Some people will skip a meal or two in an attempt to fast away their food remorse, but going without food for too long can set you up for more bad food choices.

Instead, chopping up some veggies, making a salad, or even just picking out a healthy recipe that you’ll prepare for your next meal is a good way to avoid hunger and food cravings in the near future.

While you might feel stuffed right now, that feeling won’t last too long. Have a healthy meal option ready to go.

4. Ask Yourself, “Why?”

Ask yourself why - steps to recover after overeating // The PumpUp Blog

There are lots of reasons why people overeat. What was your reason?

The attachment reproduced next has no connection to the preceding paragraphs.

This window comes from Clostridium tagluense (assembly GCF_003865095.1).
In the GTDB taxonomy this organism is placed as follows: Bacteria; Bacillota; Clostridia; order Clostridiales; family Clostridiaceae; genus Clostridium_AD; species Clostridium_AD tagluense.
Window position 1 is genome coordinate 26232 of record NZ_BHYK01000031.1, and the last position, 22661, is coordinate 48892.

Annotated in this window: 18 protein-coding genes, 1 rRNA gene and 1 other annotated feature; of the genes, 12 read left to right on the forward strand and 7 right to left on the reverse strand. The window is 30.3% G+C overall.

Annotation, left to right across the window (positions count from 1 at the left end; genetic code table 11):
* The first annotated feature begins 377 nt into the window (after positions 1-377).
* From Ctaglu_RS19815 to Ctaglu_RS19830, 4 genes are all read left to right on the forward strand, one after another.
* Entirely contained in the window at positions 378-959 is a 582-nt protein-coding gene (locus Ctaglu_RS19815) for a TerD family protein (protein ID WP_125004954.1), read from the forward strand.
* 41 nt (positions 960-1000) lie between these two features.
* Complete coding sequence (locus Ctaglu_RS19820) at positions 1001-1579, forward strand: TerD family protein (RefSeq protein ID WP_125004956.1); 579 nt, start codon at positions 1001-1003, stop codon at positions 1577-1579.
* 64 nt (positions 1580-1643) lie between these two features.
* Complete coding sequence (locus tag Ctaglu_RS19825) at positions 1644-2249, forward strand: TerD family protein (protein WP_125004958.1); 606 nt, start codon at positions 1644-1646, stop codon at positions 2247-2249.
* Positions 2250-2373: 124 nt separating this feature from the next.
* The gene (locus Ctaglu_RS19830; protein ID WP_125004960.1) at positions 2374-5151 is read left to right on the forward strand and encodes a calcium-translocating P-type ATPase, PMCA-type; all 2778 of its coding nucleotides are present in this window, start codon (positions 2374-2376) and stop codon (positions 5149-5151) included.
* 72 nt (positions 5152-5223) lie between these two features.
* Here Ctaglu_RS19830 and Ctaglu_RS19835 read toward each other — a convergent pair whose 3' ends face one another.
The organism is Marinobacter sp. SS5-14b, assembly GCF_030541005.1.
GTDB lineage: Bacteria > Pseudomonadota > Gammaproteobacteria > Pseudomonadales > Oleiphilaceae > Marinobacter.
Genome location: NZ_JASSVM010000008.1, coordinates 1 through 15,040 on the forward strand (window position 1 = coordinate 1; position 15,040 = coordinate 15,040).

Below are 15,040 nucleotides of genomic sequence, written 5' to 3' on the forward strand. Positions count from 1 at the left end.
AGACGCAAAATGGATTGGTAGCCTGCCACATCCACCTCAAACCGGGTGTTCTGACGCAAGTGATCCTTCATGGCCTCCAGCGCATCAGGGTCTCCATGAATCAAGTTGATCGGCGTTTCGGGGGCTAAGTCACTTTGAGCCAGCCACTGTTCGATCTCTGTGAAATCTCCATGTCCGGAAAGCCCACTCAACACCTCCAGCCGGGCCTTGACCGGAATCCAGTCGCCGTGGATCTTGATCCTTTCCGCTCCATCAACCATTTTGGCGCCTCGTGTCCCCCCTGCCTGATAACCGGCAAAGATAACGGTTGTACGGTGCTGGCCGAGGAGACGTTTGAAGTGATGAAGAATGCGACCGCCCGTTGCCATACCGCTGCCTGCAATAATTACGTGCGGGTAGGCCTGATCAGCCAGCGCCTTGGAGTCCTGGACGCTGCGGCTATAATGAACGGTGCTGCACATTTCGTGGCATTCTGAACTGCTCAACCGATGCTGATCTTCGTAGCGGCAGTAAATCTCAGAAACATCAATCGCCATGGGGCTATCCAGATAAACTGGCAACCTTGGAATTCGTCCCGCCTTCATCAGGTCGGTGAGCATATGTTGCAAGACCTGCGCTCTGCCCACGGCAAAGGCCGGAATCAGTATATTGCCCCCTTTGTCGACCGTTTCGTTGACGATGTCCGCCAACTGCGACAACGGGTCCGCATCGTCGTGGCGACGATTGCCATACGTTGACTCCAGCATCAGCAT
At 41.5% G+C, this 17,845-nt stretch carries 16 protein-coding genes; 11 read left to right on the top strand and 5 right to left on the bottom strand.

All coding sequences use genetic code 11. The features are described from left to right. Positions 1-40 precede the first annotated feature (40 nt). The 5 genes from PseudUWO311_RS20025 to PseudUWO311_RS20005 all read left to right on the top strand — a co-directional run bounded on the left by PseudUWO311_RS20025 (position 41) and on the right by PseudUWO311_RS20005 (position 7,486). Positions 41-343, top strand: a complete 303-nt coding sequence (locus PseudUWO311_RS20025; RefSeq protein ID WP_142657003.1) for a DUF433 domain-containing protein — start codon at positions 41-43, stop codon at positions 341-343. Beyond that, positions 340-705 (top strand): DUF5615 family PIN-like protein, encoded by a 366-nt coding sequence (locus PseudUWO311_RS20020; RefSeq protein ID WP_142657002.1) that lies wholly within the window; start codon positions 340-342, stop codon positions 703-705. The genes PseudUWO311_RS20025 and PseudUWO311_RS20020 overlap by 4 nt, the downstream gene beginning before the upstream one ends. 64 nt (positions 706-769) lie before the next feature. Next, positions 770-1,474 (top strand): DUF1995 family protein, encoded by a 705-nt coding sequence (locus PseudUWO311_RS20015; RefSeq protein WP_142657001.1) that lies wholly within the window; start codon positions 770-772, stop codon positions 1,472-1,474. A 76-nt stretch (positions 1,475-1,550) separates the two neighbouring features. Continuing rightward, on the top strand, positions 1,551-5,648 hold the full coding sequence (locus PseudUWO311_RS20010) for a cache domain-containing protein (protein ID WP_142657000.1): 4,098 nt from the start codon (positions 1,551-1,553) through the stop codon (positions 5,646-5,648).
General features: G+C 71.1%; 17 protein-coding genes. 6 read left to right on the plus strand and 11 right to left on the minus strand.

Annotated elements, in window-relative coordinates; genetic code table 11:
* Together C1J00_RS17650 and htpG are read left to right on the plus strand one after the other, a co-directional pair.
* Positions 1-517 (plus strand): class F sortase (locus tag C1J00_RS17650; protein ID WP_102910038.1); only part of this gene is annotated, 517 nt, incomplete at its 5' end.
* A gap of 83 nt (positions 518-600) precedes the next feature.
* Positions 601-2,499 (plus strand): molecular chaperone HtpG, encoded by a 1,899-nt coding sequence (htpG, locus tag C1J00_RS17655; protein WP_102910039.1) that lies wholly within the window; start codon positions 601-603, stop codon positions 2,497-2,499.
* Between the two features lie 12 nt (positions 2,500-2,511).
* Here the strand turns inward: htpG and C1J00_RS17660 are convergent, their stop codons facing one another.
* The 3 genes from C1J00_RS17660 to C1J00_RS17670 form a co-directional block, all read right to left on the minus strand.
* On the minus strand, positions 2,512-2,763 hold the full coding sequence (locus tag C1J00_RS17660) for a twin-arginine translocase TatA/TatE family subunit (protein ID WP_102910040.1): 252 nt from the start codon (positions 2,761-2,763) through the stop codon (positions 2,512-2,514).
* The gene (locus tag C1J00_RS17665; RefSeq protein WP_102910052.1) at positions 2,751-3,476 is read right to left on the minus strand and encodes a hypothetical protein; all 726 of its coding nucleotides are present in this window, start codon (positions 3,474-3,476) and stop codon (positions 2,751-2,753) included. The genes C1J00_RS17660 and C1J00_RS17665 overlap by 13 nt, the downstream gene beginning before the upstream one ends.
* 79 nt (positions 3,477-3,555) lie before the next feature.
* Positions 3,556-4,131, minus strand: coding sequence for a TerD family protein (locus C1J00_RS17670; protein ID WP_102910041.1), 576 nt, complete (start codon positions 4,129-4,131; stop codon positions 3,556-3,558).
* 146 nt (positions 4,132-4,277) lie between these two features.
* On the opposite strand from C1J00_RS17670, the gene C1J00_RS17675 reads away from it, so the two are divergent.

Was it social pressure? Were you using food to deal with stress? Or maybe you were out of groceries and settled for a tub of ice cream!

It’s important to understand why your eating fell off track so that you can avoid doing it in the future.

4 ways to stay on track after over-indulgent eating // the PumpUp Blog

Falling for food temptations can easily be avoided by setting up an accountability system with a friend, cleaning out all junk food from your kitchen, or batch-preparing healthy foods so that you always have something good on hand.

Keep in mind that an occasional indulgence is no big deal – It’s not worth dwelling on it or beating yourself up. Just be proactive in getting your body back on track so that you can feel well as quickly as possible.

Author Bio:

Dave Smith is a professional fitness and weight-loss coach who was chosen as “Canada’s Top Fitness Professional” in 2013. You can find free workouts and more of his weight-loss resources at

Beat your cravings : it's simpler than you think

Beat your cravings : it's simpler than you think


Beat your cravings with proper food